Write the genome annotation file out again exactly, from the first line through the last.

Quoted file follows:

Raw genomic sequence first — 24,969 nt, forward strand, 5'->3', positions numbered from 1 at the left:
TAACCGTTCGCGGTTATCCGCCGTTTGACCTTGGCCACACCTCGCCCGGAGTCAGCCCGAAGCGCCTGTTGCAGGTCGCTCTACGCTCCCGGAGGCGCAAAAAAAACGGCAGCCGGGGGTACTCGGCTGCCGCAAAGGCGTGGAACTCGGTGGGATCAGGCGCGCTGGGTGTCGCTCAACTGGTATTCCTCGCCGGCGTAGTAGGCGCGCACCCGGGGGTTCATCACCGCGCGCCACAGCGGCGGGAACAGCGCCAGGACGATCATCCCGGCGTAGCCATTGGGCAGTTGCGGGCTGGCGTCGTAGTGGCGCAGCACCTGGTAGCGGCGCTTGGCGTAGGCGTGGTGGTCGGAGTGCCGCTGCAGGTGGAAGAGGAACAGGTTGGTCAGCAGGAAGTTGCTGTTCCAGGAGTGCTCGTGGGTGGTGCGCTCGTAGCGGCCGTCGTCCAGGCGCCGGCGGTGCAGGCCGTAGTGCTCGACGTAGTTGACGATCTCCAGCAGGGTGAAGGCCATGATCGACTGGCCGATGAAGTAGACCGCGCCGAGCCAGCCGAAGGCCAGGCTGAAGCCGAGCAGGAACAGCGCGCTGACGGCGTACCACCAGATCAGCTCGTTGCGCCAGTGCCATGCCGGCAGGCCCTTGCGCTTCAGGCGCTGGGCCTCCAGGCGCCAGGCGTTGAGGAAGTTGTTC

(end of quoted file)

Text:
Raw genomic sequence first — 24,969 nt, forward strand, 5'->3', positions numbered from 1 at the left:
TAACCGTTCGCGGTTATCCGCCGTTTGACCTTGGCCACACCTCGCCCGGAGTCAGCCCGAAGCGCCTGTTGCAGGTCGCTCTACGCTCCCGGAGGCGCAAAAAAAACGGCAGCCGGGGGTACTCGGCTGCCGCAAAGGCGTGGAACTCGGTGGGATCAGGCGCGCTGGGTGTCGCTCAACTGGTATTCCTCGCCGGCGTAGTAGGCGCGCACCCGGGGGTTCATCACCGCGCGCCACAGCGGCGGGAACAGCGCCAGGACGATCATCCCGGCGTAGCCATTGGGCAGTTGCGGGCTGGCGTCGTAGTGGCGCAGCACCTGGTAGCGGCGCTTGGCGTAGGCGTGGTGGTCGGAGTGCCGCTGCAGGTGGAAGAGGAACAGGTTGGTCAGCAGGAAGTTGCTGTTCCAGGAGTGCTCGTGGGTGGTGCGCTCGTAGCGGCCGTCGTCCAGGCGCCGGCGGTGCAGGCCGTAGTGCTCGACGTAGTTGACGATCTCCAGCAGGGTGAAGGCCATGATCGACTGGCCGATGAAGTAGACCGCGCCGAGCCAGCCGAAGGCCAGGCTGAAGCCGAGCAGGAACAGCGCGCTGACGGCGTACCACCAGATCAGCTCGTTGCGCCAGTGCCATGCCGGCAGGCCCTTGCGCTTCAGGCGCTGGGCCTCCAGGCGCCAGGCGTTGAGGAAGTTGTTC